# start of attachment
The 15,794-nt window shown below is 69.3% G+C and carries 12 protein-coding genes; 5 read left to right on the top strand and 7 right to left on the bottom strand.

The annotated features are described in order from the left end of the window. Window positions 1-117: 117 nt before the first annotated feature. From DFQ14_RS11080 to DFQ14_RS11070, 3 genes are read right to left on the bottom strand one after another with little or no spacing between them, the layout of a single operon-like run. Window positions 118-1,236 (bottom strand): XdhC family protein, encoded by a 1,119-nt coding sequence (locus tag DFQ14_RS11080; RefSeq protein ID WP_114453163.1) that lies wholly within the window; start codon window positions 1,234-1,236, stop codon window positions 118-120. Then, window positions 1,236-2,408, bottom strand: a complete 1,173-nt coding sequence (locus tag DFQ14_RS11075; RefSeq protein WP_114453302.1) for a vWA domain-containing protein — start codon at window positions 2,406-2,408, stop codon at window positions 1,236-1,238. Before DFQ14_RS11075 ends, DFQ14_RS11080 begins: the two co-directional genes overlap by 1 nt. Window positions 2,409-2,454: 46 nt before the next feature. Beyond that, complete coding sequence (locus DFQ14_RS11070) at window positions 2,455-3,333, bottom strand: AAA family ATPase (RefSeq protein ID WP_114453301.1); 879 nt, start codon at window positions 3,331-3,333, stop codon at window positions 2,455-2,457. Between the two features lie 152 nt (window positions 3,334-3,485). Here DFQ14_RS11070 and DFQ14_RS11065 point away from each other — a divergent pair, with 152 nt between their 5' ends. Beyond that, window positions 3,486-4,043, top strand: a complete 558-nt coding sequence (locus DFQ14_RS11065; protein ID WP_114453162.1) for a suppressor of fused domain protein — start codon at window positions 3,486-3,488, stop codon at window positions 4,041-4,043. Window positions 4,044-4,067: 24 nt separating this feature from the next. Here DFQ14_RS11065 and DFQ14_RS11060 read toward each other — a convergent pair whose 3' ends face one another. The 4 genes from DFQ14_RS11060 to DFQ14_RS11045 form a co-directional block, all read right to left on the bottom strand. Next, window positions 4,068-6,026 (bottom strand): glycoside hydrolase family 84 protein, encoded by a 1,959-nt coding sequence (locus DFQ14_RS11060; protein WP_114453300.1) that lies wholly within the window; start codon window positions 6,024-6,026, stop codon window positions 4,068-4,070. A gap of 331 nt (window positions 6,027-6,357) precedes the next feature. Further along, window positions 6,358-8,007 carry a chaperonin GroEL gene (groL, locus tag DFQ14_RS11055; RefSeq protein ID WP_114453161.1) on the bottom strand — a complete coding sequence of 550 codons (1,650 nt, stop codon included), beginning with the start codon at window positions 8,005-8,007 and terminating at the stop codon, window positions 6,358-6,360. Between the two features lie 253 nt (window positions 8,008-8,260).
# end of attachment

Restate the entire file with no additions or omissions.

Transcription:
The 15,794-nt window shown below is 69.3% G+C and carries 12 protein-coding genes; 5 read left to right on the top strand and 7 right to left on the bottom strand.

The annotated features are described in order from the left end of the window. Window positions 1-117: 117 nt before the first annotated feature. From DFQ14_RS11080 to DFQ14_RS11070, 3 genes are read right to left on the bottom strand one after another with little or no spacing between them, the layout of a single operon-like run. Window positions 118-1,236 (bottom strand): XdhC family protein, encoded by a 1,119-nt coding sequence (locus tag DFQ14_RS11080; RefSeq protein ID WP_114453163.1) that lies wholly within the window; start codon window positions 1,234-1,236, stop codon window positions 118-120. Then, window positions 1,236-2,408, bottom strand: a complete 1,173-nt coding sequence (locus tag DFQ14_RS11075; RefSeq protein WP_114453302.1) for a vWA domain-containing protein — start codon at window positions 2,406-2,408, stop codon at window positions 1,236-1,238. Before DFQ14_RS11075 ends, DFQ14_RS11080 begins: the two co-directional genes overlap by 1 nt. Window positions 2,409-2,454: 46 nt before the next feature. Beyond that, complete coding sequence (locus DFQ14_RS11070) at window positions 2,455-3,333, bottom strand: AAA family ATPase (RefSeq protein ID WP_114453301.1); 879 nt, start codon at window positions 3,331-3,333, stop codon at window positions 2,455-2,457. Between the two features lie 152 nt (window positions 3,334-3,485). Here DFQ14_RS11070 and DFQ14_RS11065 point away from each other — a divergent pair, with 152 nt between their 5' ends. Beyond that, window positions 3,486-4,043, top strand: a complete 558-nt coding sequence (locus DFQ14_RS11065; protein ID WP_114453162.1) for a suppressor of fused domain protein — start codon at window positions 3,486-3,488, stop codon at window positions 4,041-4,043. Window positions 4,044-4,067: 24 nt separating this feature from the next. Here DFQ14_RS11065 and DFQ14_RS11060 read toward each other — a convergent pair whose 3' ends face one another. The 4 genes from DFQ14_RS11060 to DFQ14_RS11045 form a co-directional block, all read right to left on the bottom strand. Next, window positions 4,068-6,026 (bottom strand): glycoside hydrolase family 84 protein, encoded by a 1,959-nt coding sequence (locus DFQ14_RS11060; protein WP_114453300.1) that lies wholly within the window; start codon window positions 6,024-6,026, stop codon window positions 4,068-4,070. A gap of 331 nt (window positions 6,027-6,357) precedes the next feature. Further along, window positions 6,358-8,007 carry a chaperonin GroEL gene (groL, locus tag DFQ14_RS11055; RefSeq protein ID WP_114453161.1) on the bottom strand — a complete coding sequence of 550 codons (1,650 nt, stop codon included), beginning with the start codon at window positions 8,005-8,007 and terminating at the stop codon, window positions 6,358-6,360. Between the two features lie 253 nt (window positions 8,008-8,260).